Workdays can be taxing, demanding, stressful and of course intellectually challenging, fun and rewarding. Coming home after your super-charged day at work, with residual issues, to do’s and expectations in your mind can make “re-entry” as the best self you want to be, tough.
Your CIAIYs require you to take on a lot of roles: there’s work you, parent you, friend you and a whole lot more. We often try and keep these identities separate, say staying in ‘work you’ mode while at work, to stay focused and be in the moment. When we keep our identity separate, something called “role blurring” is eased, but the emotional magnitude of transitioning between them is increased. So, moving from ‘work you’ to stepping in the door and being a fabulous ‘mom or dad you’ is really hard. Social Scientists have studied the stress associated with managing the many roles we play and have cracked some wisdom to help.
I was a saint at work and a crazy person when I arrived home at night. My coach told me ‘when you get home, change out of your work clothes. Take 5 minutes to change. Then see your kids.
What To Do (Bites)
Use transition spaces to your advantage
Any “in between” place (what Social Scientists call a “liminal space”) is an important slice of time. Even your commute to work and ESPECIALLY your bus/subway/car time from work, gives you the space to effectively decide what you need to leave behind before jumping into your next role. WFH? Transition rituals are maybe even more important given, literally, the blurring of home and work. Create a ritual there too. Walk around the block and return as “parent”, listen to some music, anything that gives you a break between roles.
Mark the passage from one role to another in a tangible way
Use something anthropologists call a “rite of incorporation,” a deliberate behavior or routine, to create psychological momentum and ease the burden of moving into your next role. You can change from work clothes to mom or dad clothes before you dive in with your kids. Literally stop before you walk in the door, and say to yourself “I’m moving into parent role now.” Anything that deliberately forces a mental and emotional transition kickstarts your mind into recognizing that there’s a transition going on.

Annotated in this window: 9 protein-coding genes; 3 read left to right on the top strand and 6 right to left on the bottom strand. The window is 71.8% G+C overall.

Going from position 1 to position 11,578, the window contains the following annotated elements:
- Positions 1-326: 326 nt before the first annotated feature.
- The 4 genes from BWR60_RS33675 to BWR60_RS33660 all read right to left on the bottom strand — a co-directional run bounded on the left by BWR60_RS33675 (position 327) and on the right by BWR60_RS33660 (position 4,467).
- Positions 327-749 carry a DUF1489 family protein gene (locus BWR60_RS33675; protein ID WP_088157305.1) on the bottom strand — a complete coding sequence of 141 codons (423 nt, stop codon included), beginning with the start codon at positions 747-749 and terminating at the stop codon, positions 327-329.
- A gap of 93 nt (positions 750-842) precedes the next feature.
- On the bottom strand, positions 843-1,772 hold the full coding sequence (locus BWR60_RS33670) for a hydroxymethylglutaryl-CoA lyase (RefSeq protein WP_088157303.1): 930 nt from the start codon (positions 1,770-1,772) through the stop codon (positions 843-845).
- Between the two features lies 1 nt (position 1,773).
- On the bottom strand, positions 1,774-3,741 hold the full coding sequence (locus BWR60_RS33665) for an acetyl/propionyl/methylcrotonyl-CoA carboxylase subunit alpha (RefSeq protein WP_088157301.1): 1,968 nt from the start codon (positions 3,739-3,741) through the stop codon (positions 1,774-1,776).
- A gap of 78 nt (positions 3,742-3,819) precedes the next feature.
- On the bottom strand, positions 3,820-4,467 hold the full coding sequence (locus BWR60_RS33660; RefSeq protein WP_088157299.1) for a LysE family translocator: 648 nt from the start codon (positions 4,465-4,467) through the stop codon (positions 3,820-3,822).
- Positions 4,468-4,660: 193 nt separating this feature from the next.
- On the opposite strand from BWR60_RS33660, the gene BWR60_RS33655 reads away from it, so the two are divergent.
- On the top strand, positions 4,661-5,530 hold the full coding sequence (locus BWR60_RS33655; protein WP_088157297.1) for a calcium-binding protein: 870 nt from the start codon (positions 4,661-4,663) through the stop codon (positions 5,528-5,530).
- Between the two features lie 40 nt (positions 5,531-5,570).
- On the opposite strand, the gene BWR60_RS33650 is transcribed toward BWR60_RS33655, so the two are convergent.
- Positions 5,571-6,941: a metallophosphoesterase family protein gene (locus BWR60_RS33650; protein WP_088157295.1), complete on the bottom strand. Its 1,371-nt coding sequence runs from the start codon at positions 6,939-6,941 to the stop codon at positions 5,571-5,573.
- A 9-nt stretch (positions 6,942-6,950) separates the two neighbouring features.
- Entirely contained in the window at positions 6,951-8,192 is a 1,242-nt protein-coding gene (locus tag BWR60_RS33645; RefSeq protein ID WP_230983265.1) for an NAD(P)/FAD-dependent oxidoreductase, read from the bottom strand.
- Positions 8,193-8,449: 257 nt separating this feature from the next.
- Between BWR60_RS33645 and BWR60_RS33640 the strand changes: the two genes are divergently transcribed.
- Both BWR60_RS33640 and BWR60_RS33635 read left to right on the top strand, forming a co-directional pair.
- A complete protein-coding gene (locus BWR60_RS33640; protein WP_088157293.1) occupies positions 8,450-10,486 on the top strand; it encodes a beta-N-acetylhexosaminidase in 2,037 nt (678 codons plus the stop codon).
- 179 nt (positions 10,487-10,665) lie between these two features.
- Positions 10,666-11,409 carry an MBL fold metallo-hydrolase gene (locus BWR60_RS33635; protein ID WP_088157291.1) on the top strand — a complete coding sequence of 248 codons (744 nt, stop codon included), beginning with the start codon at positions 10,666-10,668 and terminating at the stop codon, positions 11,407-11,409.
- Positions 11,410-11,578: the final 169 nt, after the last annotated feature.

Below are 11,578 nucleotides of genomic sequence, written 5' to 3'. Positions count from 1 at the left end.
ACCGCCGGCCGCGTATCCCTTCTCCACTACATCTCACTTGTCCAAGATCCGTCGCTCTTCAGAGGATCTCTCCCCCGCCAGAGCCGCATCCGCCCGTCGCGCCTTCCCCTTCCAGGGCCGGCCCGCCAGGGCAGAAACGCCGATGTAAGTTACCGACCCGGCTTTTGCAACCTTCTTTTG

Pick “only here; only now” rituals
Make these rituals exclusive to the transition and do them regularly. So, don’t wear those mom or dad clothes to work. Save that work coffee mug that you might love for work. Keep these separate and sacred – you’ll automatically start to get into that mindset when they appear.
Be conscious of activities that make it hard to get your head out of work mode, and especially those that put you in the mood you don’t want to be in when you walk in the door. Avoid that dick that ticks you off. Conversely, others use commute time to send the nice emails, texts or voicemails that recognize great work.
Remember, Queen or King no more. We love the story Indra Nyooi, former CEO of PepsiCo, tells of her mother cautioning her that at the end of the day, her first job is to be something other than the CEO she was during the day. She advised her daughter to “leave those crowns (that your jobs give you) in the garage” and put her mindset into that of mom.
It works on your way to work as well to transition in. Stop and pick up a coffee on your commute to work and consciously mark it as a transition in your mind. WFH? Deliberately create a transition routine whether that’s exiting and entering another door to your place, taking that walk around the block, something that clears and reorients your mind to be fully in work mode.